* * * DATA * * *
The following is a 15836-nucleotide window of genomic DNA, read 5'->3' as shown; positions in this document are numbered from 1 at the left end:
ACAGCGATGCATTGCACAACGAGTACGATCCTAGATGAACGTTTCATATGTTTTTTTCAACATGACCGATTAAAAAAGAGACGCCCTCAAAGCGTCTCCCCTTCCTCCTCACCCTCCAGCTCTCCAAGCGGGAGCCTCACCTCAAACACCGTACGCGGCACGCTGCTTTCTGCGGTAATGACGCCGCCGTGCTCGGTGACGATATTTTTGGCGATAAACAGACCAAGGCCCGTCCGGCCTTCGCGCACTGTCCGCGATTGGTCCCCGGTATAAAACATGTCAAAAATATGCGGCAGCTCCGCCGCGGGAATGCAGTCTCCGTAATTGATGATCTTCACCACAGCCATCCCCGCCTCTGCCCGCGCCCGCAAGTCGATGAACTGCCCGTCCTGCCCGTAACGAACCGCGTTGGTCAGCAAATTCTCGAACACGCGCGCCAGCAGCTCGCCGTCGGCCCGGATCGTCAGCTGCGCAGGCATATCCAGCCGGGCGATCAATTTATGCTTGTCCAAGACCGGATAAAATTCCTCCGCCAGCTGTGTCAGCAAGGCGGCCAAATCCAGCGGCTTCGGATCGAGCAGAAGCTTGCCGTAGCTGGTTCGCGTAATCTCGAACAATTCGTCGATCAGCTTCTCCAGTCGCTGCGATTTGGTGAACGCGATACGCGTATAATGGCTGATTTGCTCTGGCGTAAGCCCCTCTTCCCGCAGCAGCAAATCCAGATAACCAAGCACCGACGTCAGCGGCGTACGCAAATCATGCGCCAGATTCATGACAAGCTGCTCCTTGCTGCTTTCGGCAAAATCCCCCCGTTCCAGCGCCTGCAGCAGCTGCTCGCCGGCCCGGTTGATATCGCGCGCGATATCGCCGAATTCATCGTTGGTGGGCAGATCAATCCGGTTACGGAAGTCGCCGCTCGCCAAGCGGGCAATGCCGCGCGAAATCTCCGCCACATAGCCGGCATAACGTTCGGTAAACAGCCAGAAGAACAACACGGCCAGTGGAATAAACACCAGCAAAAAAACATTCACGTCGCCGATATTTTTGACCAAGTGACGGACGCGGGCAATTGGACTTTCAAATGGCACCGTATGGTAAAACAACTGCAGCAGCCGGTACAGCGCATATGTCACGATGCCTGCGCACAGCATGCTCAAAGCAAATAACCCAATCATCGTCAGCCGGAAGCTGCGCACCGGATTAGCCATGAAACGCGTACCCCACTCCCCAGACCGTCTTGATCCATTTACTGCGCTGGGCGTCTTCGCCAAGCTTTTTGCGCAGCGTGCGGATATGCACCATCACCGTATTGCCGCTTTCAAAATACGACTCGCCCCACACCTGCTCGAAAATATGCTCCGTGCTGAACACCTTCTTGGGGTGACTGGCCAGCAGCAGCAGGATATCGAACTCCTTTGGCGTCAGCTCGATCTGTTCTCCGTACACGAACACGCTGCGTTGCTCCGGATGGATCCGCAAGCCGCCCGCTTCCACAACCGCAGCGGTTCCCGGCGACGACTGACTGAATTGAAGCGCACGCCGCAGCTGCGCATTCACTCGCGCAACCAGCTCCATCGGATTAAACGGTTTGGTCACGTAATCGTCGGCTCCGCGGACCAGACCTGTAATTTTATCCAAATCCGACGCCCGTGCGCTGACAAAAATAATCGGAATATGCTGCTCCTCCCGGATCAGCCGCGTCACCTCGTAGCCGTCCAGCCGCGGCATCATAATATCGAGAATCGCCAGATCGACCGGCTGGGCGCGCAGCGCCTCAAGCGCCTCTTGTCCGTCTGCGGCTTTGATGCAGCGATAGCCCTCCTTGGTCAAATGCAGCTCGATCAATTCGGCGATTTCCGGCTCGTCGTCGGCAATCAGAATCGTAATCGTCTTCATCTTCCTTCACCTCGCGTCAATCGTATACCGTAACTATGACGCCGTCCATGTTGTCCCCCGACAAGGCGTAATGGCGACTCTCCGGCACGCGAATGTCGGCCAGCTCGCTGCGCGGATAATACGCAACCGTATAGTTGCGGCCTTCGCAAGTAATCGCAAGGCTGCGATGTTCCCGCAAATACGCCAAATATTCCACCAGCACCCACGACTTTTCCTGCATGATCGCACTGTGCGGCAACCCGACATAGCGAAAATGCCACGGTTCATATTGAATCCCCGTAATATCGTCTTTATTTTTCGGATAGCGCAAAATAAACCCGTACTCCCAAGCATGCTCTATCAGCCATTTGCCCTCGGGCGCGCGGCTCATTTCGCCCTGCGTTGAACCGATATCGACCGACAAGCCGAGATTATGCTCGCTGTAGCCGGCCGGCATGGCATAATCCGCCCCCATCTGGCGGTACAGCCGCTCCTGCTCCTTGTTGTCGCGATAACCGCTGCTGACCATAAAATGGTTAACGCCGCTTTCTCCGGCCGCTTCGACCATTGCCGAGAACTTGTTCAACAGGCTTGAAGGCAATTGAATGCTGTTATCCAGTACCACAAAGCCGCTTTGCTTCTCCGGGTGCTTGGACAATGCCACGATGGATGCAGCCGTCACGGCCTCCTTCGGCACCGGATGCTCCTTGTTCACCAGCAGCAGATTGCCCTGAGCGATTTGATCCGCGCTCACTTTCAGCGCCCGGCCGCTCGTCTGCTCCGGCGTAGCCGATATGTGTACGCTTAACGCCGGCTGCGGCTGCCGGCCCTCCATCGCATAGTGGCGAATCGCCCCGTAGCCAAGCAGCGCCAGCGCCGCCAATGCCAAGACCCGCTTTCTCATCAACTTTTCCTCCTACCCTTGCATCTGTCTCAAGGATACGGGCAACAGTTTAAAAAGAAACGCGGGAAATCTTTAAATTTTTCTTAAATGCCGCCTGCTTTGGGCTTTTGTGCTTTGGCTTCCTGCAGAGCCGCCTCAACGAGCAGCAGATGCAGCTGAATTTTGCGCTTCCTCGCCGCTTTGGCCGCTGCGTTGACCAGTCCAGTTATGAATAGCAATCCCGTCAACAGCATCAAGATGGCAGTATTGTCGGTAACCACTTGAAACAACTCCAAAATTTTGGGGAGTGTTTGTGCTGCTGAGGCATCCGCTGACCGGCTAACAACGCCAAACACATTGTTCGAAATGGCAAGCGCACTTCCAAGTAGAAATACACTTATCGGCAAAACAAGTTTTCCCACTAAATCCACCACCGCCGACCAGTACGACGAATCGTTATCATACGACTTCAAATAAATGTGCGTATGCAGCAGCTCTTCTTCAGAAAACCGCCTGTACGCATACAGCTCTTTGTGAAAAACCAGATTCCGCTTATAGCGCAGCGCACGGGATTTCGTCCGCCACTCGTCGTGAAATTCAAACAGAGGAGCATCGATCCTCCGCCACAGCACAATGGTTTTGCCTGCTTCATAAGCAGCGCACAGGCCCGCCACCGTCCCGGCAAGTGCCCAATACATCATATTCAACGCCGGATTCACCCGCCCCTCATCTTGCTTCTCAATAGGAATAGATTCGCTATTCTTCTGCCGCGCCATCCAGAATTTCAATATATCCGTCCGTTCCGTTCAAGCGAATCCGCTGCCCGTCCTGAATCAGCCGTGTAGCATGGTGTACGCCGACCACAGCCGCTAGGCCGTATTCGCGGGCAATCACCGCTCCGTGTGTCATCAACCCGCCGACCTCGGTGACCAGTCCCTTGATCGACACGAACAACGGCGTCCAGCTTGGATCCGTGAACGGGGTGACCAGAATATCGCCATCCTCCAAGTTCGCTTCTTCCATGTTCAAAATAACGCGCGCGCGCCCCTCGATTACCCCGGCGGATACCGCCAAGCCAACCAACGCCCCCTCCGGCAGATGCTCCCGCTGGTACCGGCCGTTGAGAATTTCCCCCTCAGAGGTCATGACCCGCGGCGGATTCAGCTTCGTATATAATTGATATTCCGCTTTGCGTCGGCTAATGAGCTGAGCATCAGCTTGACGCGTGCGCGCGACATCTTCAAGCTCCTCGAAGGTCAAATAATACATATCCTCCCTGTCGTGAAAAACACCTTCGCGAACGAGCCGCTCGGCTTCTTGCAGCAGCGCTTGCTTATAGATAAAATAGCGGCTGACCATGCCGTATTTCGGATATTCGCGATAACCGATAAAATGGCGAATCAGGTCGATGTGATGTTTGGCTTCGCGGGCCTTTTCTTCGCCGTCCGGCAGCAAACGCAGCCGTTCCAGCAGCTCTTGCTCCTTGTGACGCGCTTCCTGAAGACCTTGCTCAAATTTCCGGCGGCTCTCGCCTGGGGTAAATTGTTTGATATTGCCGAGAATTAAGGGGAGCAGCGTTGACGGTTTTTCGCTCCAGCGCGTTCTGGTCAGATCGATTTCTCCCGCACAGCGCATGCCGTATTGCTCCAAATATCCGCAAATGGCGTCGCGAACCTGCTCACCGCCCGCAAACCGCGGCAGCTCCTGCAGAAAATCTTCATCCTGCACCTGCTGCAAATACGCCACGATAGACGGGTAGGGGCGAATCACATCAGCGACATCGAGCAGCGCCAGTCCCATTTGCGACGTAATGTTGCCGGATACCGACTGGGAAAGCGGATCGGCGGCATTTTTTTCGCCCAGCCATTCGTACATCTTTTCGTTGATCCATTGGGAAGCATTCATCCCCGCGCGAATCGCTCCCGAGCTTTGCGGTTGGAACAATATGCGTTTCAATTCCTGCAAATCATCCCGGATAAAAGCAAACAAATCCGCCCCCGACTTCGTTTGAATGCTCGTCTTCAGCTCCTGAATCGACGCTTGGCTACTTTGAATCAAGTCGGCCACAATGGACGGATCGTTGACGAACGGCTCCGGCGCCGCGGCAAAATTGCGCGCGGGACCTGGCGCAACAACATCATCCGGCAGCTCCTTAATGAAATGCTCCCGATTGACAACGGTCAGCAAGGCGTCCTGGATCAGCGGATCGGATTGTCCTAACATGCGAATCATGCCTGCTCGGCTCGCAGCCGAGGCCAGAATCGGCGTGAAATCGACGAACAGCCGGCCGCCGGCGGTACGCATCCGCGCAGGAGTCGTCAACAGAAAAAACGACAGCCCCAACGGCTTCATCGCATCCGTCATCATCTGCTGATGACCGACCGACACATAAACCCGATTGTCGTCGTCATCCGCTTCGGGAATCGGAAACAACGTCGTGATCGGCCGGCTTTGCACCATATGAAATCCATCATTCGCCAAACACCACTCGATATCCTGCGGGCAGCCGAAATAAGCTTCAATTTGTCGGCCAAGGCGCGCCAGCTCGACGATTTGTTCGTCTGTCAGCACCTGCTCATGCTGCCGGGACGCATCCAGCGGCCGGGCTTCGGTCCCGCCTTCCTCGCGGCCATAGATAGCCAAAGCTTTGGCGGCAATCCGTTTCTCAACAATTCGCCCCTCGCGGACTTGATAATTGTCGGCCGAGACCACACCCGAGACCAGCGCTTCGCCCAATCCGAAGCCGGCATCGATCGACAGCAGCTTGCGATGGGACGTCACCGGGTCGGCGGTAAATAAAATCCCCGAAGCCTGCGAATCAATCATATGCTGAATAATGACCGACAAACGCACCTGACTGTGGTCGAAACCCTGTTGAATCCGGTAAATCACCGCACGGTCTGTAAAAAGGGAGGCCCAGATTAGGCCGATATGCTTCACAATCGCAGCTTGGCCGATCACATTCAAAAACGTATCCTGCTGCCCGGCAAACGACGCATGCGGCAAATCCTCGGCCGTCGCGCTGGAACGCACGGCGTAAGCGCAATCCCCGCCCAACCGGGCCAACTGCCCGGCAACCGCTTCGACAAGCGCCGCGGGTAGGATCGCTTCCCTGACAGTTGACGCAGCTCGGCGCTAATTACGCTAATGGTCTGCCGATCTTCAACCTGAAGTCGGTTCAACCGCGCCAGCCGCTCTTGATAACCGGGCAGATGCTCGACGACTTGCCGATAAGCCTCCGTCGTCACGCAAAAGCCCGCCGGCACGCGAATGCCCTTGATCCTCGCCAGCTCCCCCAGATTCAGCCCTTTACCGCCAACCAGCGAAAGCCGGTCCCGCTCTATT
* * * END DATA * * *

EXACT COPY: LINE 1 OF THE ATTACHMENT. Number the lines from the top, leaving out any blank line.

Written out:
The following is a 15836-nucleotide window of genomic DNA, read 5'->3' as shown; positions in this document are numbered from 1 at the left end: